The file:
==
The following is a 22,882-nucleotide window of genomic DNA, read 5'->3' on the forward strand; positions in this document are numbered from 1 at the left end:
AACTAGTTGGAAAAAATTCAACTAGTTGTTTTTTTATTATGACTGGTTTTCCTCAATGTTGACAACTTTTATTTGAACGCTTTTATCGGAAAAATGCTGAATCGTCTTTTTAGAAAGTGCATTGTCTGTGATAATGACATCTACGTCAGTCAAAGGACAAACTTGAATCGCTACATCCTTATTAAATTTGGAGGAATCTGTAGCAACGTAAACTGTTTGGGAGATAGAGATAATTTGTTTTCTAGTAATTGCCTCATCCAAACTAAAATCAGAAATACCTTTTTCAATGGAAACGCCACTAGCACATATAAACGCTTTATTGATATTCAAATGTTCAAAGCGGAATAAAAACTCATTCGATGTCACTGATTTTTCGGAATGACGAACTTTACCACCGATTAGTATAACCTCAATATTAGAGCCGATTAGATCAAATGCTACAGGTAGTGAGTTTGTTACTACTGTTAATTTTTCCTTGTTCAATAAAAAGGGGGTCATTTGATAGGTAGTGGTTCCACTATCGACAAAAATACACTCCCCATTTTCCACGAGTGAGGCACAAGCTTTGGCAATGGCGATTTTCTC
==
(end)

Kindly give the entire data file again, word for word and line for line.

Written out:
The following is a 22,882-nucleotide window of genomic DNA, read 5'->3' on the forward strand; positions in this document are numbered from 1 at the left end:
AACTAGTTGGAAAAAATTCAACTAGTTGTTTTTTTATTATGACTGGTTTTCCTCAATGTTGACAACTTTTATTTGAACGCTTTTATCGGAAAAATGCTGAATCGTCTTTTTAGAAAGTGCATTGTCTGTGATAATGACATCTACGTCAGTCAAAGGACAAACTTGAATCGCTACATCCTTATTAAATTTGGAGGAATCTGTAGCAACGTAAACTGTTTGGGAGATAGAGATAATTTGTTTTCTAGTAATTGCCTCATCCAAACTAAAATCAGAAATACCTTTTTCAATGGAAACGCCACTAGCACATATAAACGCTTTATTGATATTCAAATGTTCAAAGCGGAATAAAAACTCATTCGATGTCACTGATTTTTCGGAATGACGAACTTTACCACCGATTAGTATAACCTCAATATTAGAGCCGATTAGATCAAATGCTACAGGTAGTGAGTTTGTTACTACTGTTAATTTTTCCTTGTTCAATAAAAAGGGGGTCATTTGATAGGTAGTGGTTCCACTATCGACAAAAATACACTCCCCATTTTCCACGAGTGAGGCACAAGCTTTGGCAATGGCGATTTTCTC